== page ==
MAFF denies secret GM trial claims
By FWi staff
MINISTRY of agriculture officials have rejected claims that they concealed a “secret” genetically modified crop site from an organic farming group.
The Soil Association questioned data from a GM maize trial site submitted to a hearing on the proposed addition to the National Seed List of GM maize seed Chardon LL.
It referred to data from a trial crop in Totnes, Devon, in October 1998 – two months after it was apparently destroyed by anti-GM campaigners.
Indeed the Soil Association said it received a letter from the National Institute of Agricultural Botany, which conducted the trials, confirming the destruction.
From this, the Soil Association deduced that MAFF and NIAB either fabricated evidence or kept a secret site nearby.
A MAFF spokeswoman admitted there was a second site which survived the attack, but insisted that it was no secret.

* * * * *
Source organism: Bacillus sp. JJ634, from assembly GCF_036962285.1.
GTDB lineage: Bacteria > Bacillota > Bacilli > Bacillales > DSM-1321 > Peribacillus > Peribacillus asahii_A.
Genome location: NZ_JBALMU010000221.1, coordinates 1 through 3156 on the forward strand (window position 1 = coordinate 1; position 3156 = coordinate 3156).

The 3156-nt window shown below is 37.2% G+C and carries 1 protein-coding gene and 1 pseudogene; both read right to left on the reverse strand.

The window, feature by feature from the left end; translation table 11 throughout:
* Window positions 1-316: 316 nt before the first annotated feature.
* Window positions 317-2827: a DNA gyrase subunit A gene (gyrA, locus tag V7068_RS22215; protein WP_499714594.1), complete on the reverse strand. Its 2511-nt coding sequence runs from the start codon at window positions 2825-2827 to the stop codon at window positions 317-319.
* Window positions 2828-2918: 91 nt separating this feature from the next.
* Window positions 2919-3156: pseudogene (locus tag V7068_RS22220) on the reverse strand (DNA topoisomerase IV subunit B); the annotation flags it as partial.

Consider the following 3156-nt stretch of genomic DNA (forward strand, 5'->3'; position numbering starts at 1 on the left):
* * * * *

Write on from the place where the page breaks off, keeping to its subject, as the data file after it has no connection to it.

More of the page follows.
One site, an observation crop, was destroyed by protesters. The second, a trial site for adding the variety to the National Seed List, survived.
She added that NIAB had written to the Soil Association to advise it that one trial site had survived.
These trials are quite separate from controversial ongoing GM field-scale trials, she stressed.
The public hearing on the proposed addition of Chardon LL – a GM herbicide-tolerant forage maize – started in London on Monday (02 October).
Listing is the final regulatory hurdle before the seed company – in this case Aventis – can sell its seed to farmers.
However, national listing of Chardon LL would not lead to immediate commercial cultivation of the variety.
Under an agreement between the seed industry and the government, there will be no marketing of the varieties until farmscale trials are complete.
Environmental groups have logged 67 objections, and a ruling is not expected until next year.
- Sides prepare for Seed List hearing, FWi, 28 September, 2000
- Eco-warriors get Devon GM crop – at last, FWi, 04 August, 1998